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R. Carling-Jenkins: Address to World Summit 2017

Address to World Summit 2017, Seoul, Korea, February 1 to 5, 2017


To transform our world we must start with some fundamental principles. Principles which, when practiced, not only will address our challenges now but also will assist in avoiding them in the future.

I have time today to go through just three principles, which lend themselves to practical solutions. They are: subsidiarity, protecting the vulnerable, and investing in education.

  1. Subsidiarity

Subsidiarity is the principle that a central authority should have a subsidiary function, performing only those tasks which cannot be performed at a more local level.

Environmental degradation, violent conflict, extremism and extreme poverty tragically exist in some communities; the solutions to these problems exist in these same communities.

These problems are manifestations of a corruption of basic society. Nobody willingly chooses to exist in squalor, poverty or violence. These conditions are an injustice, imposed upon people, often by a corrupt state that allows this to continue.

A solution is the respect by the state for the individual.

To transition from one place to another, we first must have an idea of the goal. Subsidiarity articulates that goal as the respect for the individual as a free-will agent making decisions and assuming the responsibility for them. To the extent that the state usurps this decision-making role, it also assumes the responsibility for the consequences. So, rather than a maturing community, we end up with an infantile one dependent on the state, forced to live with the consequences of the state’s decisions.

We must give individuals the opportunity to have control over their own destiny, with the state’s role reduced to one of safeguarding justice—rather than perpetrating injustice.

  1. Protecting the vulnerable

Protection of the most vulnerable in our community, or “erring on the side of compassion,” is a principle I use often in my role as a legislator. We must always keep in the forefront of our mind the impact on others of what we do—or what we do not do.

Many people throughout history have acknowledged that a society is measured by how it treats its most vulnerable members.

The most vulnerable in our society at present are the unborn, who are being killed in unprecedented numbers (where girl children and children with disabilities are particularly vulnerable), and the refugees, living in squalid conditions with their lives on hold, hoping to escape oppression and at the mercy of foreign countries that do not seem to understand their plight.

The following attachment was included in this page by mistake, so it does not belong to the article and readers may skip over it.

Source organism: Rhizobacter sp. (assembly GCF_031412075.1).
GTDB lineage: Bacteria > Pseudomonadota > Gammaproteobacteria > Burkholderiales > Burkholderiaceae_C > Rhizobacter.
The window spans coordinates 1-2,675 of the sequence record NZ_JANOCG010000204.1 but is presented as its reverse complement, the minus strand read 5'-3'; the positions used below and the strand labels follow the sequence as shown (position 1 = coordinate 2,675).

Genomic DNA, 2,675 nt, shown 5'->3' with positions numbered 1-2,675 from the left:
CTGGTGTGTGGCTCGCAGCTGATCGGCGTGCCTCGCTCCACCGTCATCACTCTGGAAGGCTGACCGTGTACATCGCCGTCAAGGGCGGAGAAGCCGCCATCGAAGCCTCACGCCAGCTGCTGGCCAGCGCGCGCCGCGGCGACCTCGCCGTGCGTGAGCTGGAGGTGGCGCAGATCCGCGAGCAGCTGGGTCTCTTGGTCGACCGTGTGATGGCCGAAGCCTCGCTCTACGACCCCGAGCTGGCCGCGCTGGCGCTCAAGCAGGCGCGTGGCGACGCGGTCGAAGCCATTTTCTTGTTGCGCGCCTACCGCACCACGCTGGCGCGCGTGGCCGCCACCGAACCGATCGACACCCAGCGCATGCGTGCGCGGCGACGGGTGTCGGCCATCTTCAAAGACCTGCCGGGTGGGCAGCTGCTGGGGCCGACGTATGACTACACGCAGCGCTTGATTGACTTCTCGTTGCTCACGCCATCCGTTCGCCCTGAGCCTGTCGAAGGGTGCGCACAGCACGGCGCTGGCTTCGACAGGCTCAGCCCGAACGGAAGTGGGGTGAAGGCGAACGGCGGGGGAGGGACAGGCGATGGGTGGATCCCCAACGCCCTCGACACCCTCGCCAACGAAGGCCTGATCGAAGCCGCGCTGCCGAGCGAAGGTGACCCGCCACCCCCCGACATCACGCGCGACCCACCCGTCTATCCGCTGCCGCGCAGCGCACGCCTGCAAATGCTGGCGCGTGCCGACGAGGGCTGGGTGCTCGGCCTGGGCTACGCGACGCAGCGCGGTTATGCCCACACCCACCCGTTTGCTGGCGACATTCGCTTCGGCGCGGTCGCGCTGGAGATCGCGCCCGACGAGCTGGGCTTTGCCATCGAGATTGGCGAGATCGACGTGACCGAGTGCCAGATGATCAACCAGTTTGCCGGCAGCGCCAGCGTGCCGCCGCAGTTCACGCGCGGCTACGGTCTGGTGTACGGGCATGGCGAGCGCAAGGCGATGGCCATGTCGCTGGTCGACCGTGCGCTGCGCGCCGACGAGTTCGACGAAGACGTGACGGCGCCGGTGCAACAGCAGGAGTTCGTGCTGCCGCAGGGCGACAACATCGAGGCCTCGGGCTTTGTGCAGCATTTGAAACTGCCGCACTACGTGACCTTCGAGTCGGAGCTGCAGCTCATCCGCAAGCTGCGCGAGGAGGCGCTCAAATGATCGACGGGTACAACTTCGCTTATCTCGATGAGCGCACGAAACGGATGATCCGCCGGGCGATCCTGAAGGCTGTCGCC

We must take action in these areas—preventative action to uphold life and reactive action to help those most in need. This will take a united and unified response across nations, but as per my first principle of subsidiarity, the solutions will be best found, and enacted, at a local level.

  1. Education—investing in our children

Nelson Mandela said, “Education is the most powerful weapon we can use to change the world,” and I agree.

Real peace, real progress and real change can be made through education. Education is the key to both a prosperous and a peaceful society. It brings innovation, independence and understanding. 

Education invests in our future—it invests in our children.

Practically we must promote education within our own nations, and we must promote education on a global stage. Children in all countries throughout this great world of ours deserve free access to a sound education. 


Martin Luther King Jr. said, “Our lives begin to end the day we are silent about things that matter.” We cannot be passive bystanders when it comes to injustice. We cannot stand back. We cannot stand by. We cannot be silent.

We are called to action, and, quite simply, we must act.


Hon. Dr. Rachel Carling-Jenkins, Member of the Legislative Council (MLC), Parliament of Victoria, Australia

Hon. Dr. Rachel Carling-Jenkins is a member for Western Metropolitan in the upper house of the Victorian Parliament. Rachel is the 55th parliamentarian of the Democratic Labour Party (at state or federal level) and is the first female parliamentarian in the Party’s history. She has worked in the welfare sector for around 20 years and holds a Ph.D. in social sciences.

To go to the 2017 World Summit Conference Schedule, click here.